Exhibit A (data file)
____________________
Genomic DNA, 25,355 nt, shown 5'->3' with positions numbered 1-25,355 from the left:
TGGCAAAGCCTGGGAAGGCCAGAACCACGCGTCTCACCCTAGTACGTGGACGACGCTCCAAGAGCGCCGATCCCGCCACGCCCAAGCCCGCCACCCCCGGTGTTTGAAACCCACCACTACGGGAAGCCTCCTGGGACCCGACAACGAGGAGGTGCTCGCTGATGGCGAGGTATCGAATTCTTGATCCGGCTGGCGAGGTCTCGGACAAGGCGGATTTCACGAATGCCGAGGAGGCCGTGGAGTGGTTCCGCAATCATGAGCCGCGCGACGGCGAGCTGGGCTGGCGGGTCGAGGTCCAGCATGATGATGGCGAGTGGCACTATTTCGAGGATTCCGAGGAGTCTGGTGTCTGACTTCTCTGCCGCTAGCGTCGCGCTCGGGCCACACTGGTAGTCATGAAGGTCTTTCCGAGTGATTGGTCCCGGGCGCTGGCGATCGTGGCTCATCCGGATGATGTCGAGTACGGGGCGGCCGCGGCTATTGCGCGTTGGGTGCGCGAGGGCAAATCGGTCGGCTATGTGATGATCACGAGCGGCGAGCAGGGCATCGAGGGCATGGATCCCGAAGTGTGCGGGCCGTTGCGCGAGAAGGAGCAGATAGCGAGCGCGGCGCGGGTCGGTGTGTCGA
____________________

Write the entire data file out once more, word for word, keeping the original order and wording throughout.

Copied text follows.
Genomic DNA, 25,355 nt, shown 5'->3' with positions numbered 1-25,355 from the left:
TGGCAAAGCCTGGGAAGGCCAGAACCACGCGTCTCACCCTAGTACGTGGACGACGCTCCAAGAGCGCCGATCCCGCCACGCCCAAGCCCGCCACCCCCGGTGTTTGAAACCCACCACTACGGGAAGCCTCCTGGGACCCGACAACGAGGAGGTGCTCGCTGATGGCGAGGTATCGAATTCTTGATCCGGCTGGCGAGGTCTCGGACAAGGCGGATTTCACGAATGCCGAGGAGGCCGTGGAGTGGTTCCGCAATCATGAGCCGCGCGACGGCGAGCTGGGCTGGCGGGTCGAGGTCCAGCATGATGATGGCGAGTGGCACTATTTCGAGGATTCCGAGGAGTCTGGTGTCTGACTTCTCTGCCGCTAGCGTCGCGCTCGGGCCACACTGGTAGTCATGAAGGTCTTTCCGAGTGATTGGTCCCGGGCGCTGGCGATCGTGGCTCATCCGGATGATGTCGAGTACGGGGCGGCCGCGGCTATTGCGCGTTGGGTGCGCGAGGGCAAATCGGTCGGCTATGTGATGATCACGAGCGGCGAGCAGGGCATCGAGGGCATGGATCCCGAAGTGTGCGGGCCGTTGCGCGAGAAGGAGCAGATAGCGAGCGCGGCGCGGGTCGGTGTGTCGA